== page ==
Impact of Surgeon Demographics and Technique on Outcomes After Esophageal Resections: A Nationwide Study

Division of Cardiothoracic Surgery, Department of Surgery, University of Missouri-Columbia School of Medicine, Columbia, Missouri. Electronic address: .
The Annals of thoracic surgery (Impact Factor: 3.85). 12/2012; 95(3). DOI: 10.1016/j.athoracsur.2012.10.038
Source: PubMed


Thoracic, cardiac, and general surgeons perform esophageal resections in the United States. This article examines the impact of surgeon subspecialty on outcomes after esophagectomy.

Esophagectomies performed between 1998 and 2008 were identified in the Nationwide Inpatient Sample. Surgeons were classified as thoracic, cardiac, or general surgeons if greater than 65% of their operative case mix was representative of their specialty. Surgeons with less than 65% of a specialty-specific case mix served as controls. Regression equations calculated the independent effect of surgeon specialty, surgeon volume, and operative approach (transhiatal versus transthoracic) on outcomes.

Of the 40,589 patients who underwent esophagectomies, surgeon identifiers were available for 23,529 patients. Based on case mix, thoracic, cardiac, and general surgeons performed 3,027 (12.9%), 688 (2.9%), and 4,086 (17.4%) esophagectomies, respectively. Operative technique did not independently affect risk-adjusted outcomes-mortality, morbidity, and failure to rescue (defined as death after a complication). Surgeon volume independently lowered mortality and failure to rescue by 4% (p ≤ 0.002 for both), but not complications (p = 0.6). High-volume hospitals (>12 procedures/year) independently lowered mortality (adjusted odds ratio [AOR], 0.67, 95% confidence interval [CI], 0.46-0.96), and failure to rescue (AOR, 0.64; 95% CI, 0.44-0.94). Esophageal resections performed by general surgeons were associated with higher mortality (AOR, 1.87; 95% CI 1.02-3.45) and failure to rescue (AOR, 1.95; 95% CI, 1.06-3.61) but not complications (AOR, 0.97; 95% CI, 0.64-1.49).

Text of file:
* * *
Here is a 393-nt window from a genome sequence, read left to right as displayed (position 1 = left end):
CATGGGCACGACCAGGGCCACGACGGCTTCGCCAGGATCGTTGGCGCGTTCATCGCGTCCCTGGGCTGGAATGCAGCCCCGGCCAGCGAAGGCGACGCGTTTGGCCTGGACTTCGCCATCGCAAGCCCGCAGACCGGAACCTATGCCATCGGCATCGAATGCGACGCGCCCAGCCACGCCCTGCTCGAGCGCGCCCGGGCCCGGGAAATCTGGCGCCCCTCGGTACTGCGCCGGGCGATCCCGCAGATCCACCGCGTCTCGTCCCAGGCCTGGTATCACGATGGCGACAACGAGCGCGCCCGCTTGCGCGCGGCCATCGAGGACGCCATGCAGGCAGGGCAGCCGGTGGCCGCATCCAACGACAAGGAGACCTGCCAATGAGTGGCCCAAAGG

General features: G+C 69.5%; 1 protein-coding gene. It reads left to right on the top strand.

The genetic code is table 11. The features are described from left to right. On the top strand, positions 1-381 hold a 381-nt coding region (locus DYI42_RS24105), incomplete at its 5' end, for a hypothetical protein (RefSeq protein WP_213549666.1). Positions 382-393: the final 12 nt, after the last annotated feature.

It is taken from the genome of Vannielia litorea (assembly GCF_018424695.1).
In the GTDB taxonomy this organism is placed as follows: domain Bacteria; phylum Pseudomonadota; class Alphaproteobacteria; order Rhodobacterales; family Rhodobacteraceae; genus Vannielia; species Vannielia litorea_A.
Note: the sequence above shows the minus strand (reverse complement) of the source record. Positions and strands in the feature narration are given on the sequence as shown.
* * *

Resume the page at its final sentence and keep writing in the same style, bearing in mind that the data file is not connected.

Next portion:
General surgeons perform the major proportion of esophagectomies in the United States. Surgeon subspecialty is not associated with the risk of complications developing but instead is associated with mortality and failure to rescue from complications. Surgeon subspecialty case mix is an important determinant of outcomes for patients undergoing esophagectomy.

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